FTTH industry screams for bandwidth

Oct. 15, 2007
ORLANDO, FL-Dubbed “The Content Revolution: Filling the Pipe,” this year’s Fiber to the Home Conference (held September 30-October 4 in Orlando), examined futuristic technologies, services, and applications.

ORLANDO, FL-Dubbed “The Content Revolution: Filling the Pipe,” this year’s Fiber to the Home Conference (held September 30-October 4 in Orlando), examined futuristic technologies, services, and applications. From the opening keynote address by Bret Swanson, senior fellow, Technology and Democracy Project, at Seattle’s Discovery Institute, the conference focused on the need for bandwidth, bandwidth, and yet more bandwidth. Swanson coined the term “Exaflood” to characterize the coming flood of Exabytes over the Internet. For those unfamiliar with the exact size of an Exabyte, Swanson provided a definition: A Kilobyte is 103 bytes, a Terabyte is 1012, and an Exabyte is a whopping 1018 bytes! Put another way, 1 Exabyte = 1 trillion Megabytes.

While one trillion Megabytes may seem hard to fathom, Swanson was not referring to a bandwidth benchmark that is decades away. On the contrary, the growing popularity of such applications as peer-to-peer file sharing, online gaming, and video conferencing has placed the Exabyte on our proverbial doorstep. Take YouTube, a popular topic of discussion at this year’s conference. Today, YouTube accounts for about 7% of all U.S. Internet traffic, consuming 50 Petabytes per month or 600 Petabytes a year-which is greater than the entire Internet in the year 2000. What’s more incredible is the fact that this content is, for the most part, entirely user-generated. According to Swanson, all professionally produced content, including broadcast and cable TV and radio content, comprises about 100 Petabytes per year. YouTube, by contrast, currently streams that amount of data in two months.

On the gaming front, a single, massively parallel game with 1 million players could generate 100 Petabytes of traffic per month-more than an Exabyte per year or one-tenth the size of today’s Internet, said Swanson. Video conferencing also has the potential to boost Internet traffic by orders of magnitude. Today, Swanson reported, the U.S. generates about 20 Exabytes of voice traffic per year. But the move to videophones would generate about 200 Exabytes at least or about ten times the size of the existing world Internet. “And that’s a conservative estimate,” he noted. For his part, Swanson believes that FTTH may be the key industry for the health of the overall U.S. economy in the next five to ten years.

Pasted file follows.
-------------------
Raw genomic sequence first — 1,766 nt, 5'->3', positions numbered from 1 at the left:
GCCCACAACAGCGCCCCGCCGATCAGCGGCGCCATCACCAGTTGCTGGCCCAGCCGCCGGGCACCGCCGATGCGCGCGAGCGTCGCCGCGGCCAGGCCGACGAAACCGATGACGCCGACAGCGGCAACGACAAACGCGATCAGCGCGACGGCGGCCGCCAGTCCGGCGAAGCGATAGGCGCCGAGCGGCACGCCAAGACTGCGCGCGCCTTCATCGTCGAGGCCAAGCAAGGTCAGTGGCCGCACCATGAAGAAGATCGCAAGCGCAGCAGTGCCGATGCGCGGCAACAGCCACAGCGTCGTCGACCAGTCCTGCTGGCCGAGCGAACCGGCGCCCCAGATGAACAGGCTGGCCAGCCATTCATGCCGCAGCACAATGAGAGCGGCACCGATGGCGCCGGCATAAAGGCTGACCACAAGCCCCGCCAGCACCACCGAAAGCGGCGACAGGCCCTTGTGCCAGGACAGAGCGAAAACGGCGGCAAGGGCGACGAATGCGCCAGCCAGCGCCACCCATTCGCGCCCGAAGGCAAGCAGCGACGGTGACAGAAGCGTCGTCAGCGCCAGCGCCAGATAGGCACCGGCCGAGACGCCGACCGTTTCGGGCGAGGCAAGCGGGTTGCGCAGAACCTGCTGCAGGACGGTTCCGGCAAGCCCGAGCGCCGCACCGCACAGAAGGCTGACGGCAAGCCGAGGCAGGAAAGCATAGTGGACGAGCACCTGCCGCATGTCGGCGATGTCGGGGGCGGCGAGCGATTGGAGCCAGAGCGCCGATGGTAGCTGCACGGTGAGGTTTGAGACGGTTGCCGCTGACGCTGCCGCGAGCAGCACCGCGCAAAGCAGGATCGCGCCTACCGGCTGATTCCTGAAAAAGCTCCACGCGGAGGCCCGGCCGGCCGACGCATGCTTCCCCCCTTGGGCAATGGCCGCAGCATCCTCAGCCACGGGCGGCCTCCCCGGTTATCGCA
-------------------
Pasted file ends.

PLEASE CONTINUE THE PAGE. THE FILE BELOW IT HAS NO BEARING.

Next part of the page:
Two million FTTH homes

The number of North American homes served by optical fiber reached 2.142 million, according to figures released by Michael Render of RVA Market Research (Tulsa, OK) during the closing keynote session of the FTTH Conference. The number of North American homes passed by FTTH infrastructure now exceeds 9.55 million, while the number of homes to which FTTH service is being marketed is just under 8 million, Render revealed.

While a joint TIA/FTTH Council press release issued recently implied these figures were for the U.S. only, Render confirmed that the numbers included all of North America. However, he pointed out that the U.S. accounts for the overwhelming majority of FTTH activity within the continent.

Verizon, not surprisingly, is responsible for the lion’s share of North American FTTH deployments; Render says his research shows the carrier has connected 1.44 million homes, approximately 69% of the total North American number. Render says Verizon is joined by 369 other service providers in the North American FTTH market. Of these, other incumbent local exchange carriers (ILECs) account for 16.4% of connected homes, competitive local exchange carriers (CLECs) 6.3%, CLEC/developers 5.4%, and municipalities 3.5%.

These non-regional Bell operating company (non-RBOC) providers enjoy an average take rate of 51.8%. The overall take rate for FTTH in North America is 26.8%, a number Render expects will increase as Verizon continues to shift from passing homes to marketing to them.

In the U.S., FTTH subscriber totals increased 112% over the past year, making it the fastest-growing major market in the world. Japan’s growth over the past year was 55% and Europe’s 35%, Render says. The U.S. market offers plenty of room for growth, as Render says the current FTTH subscriber totals represent only 1.9% of the addressable market.

Meanwhile, FTTH Council North America president Joe Savage expressed optimism that Canadian activity will soon represent more than a small fraction of Render’s current totals. He pointed to the upcoming roll out Telus plans as an example. Sheldon Sitter, gigabit passive optical network (GPON) build program manager for the carrier, told attendees during the conference that Telus, which operates primarily in the western half of the country, expects to begin deploying FTTH infrastructure in greenfield applications this year. The carrier will address overbuild scenarios “where it makes sense,” he added. As Sittler’s title implies, Telus will deploy a GPON infrastructure; while Sittler said that a final determination of equipment suppliers has not been made, his presentation showed photographs of his technicians working with Siemens gear.

-Stephen Hardy is editor-in-chief and Meghan Fuller is senior editor at Lightwave Magazine.

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